Stars begin life as clouds of cold gas and dust that transform into blazing hot fireballs

Deep within star birst galaxy Messier 82 NASA astronomers believe young stars are being formed at a rate ten times beyond anything they have seen in our own Milky Way Galaxy
Deep within star burst galaxy Messier 82 NASA astronomers believe young stars are being formed at a rate ten times beyond anything they have seen in our own Milky Way Galaxy

Star dust, star dust, burning bright

Amid the glare of ancient light

Eternity stares back from the past

Reborn we’ll be one day at last

NASA astronomy: stellar astrophysics

Astronomy questions and answers – September 19, 2013 – Walk out to a dark viewing spot anywhere on the Earth on a clear night and look up at the night sky. Your eyes will take in ancient light from stars in the Milky Way that covers the whole sky above you. Deep within the stellar nurseries of the Milky Way new stars are being formed using processes NASA astronomers are currently studying in an attempt to understand how stars are born. Star forming processes responsible for the formation of the stars you see in the night sky. Processes they can see at work in the stellar nurseries of the Milky Way, like the Orion Nebula (M42) and Cygnus X.

NASA astronomers used both the Hubble Space Telescope and Spitzer Space Telescope to create this image of the chaos of star birth at the center of this nebula
NASA astronomers used both the Hubble Space Telescope and Spitzer Space Telescope to create this image of the chaos of star birth at the center of this nebula

Journey with me to stellar nurseries deep within the dark regions of the Milky Way, the dark patches you can see in the night sky above. The birthing grounds of young stars in the Milky Way, these dark patches in the night sky are in fact clouds of interstellar gas that appear dark because they block the starlight from distant stars. Astronomers believe deep within the birthing grounds of the Milky Way, new stars are being formed at the rate of about 2 or 3 new stars each year.

This image taken by the Herschel Telescope of a massive star forming region within this constellation
This image taken by the Herschel Telescope of a massive star forming region within this constellation

Star formation theories

Present theories on star formation put forth by NASA astronomers show star formation is a complicated process affected by nearby massive stars, other star forming regions, and even the spiral structure of the Milky Way. These theories only become more complicated when astronomers look at the formation of groups of stars.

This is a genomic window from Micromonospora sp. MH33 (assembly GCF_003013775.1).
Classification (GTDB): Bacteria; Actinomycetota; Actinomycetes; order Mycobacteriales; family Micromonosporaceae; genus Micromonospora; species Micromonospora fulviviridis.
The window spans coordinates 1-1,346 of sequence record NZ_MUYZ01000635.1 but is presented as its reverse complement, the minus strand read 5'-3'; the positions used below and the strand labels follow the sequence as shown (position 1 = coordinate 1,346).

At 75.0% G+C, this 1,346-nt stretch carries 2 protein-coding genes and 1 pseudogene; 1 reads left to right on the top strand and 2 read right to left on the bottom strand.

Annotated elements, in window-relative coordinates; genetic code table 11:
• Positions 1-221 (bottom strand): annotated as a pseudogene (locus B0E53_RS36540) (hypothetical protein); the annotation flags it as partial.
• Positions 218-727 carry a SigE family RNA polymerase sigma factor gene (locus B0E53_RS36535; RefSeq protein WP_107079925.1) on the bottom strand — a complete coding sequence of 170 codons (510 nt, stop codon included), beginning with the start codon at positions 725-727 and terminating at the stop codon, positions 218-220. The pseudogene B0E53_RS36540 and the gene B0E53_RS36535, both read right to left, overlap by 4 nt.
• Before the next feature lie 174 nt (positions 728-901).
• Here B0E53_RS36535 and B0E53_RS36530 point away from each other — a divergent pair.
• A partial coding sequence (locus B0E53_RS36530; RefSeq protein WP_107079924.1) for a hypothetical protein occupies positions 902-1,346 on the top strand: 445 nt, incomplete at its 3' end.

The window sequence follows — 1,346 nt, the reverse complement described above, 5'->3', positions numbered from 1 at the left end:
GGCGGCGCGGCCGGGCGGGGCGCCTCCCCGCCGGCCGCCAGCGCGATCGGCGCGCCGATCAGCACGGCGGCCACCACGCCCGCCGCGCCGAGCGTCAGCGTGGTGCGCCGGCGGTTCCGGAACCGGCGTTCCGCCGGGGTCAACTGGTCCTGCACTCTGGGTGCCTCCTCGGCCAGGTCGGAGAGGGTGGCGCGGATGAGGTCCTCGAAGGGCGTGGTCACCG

In order to try to simulate star formation, some astronomers use sophisticated computer models, while others incorporate observations in different wavelengths and use them to create three-dimensional images of the sky. Working together these two different groups of astronomers are trying to determine exactly how stars are born.

NASA astronomers working on present theories of star formation think the Milky Way is filled with clouds of gas and dust they call the interstellar medium. They also think slight over densities within these clouds of gas and dust could trigger star formation, over densities that could be produced by the turbulent forces present in these clouds of gas and dust. Astronomers studying slight over densities within star forming clouds of gas and dust believe these slightly denser regions could eventually become main sequence stars within a few million years.

Some NASA astronomers believe the intense radiation from groups of hot, bright stars located close to one another could create the necessary turbulence in the interstellar medium to trigger star formation. Other astronomers believe nearby galaxies and even large clouds of gas and dust could cause turbulence in the interstellar medium which could also be part of the star forming process. Many astronomers also believe the resulting shock wave after a supernova could create spiral density waves capable of compressing material and initiating star formation.

Gravity at Work

Present theories on the formation of main sequence stars being proposed by NASA astronomers involves the force of gravity. Gravity pulls the gas and dust within the interstellar medium into denser regions, which results in a cloud increasing in size and contracting. The rotation velocity of the cloud increases as it contracts due to conservation of angular momentum, in the same way a figure skater’s spin speed increases as they bring their arms closer to their body.

At the same time the temperature in the core of the cloud increases as it shrinks due to the force of gravity. The charged particles within the cloud at this time can only move in specific directions in the magnetic field in the region. This results in the rotational velocity of the cloud slowing, but not stopping, otherwise astronomers think stars would never form in these dense clouds of gas and dust.

In the case of main sequence stars astronomers think regions of dense clouds of gas and dust would begin to contract to an area the size of our solar system tens of thousands of years after beginning to slow. At this time astronomers think the temperature at the centre of dense clouds of dust and gas would be in the region of 10,000 kelvins. They call the central region of such a cloud at this time a protostar.

Protostars

NASA astronomers think there could be a weird protostar lurking within the R Corona Australis star-forming region, about 500 light years from Earth
NASA astronomers think there could be a weird protostar lurking within the R Corona Australis star-forming region, about 500 light years from Earth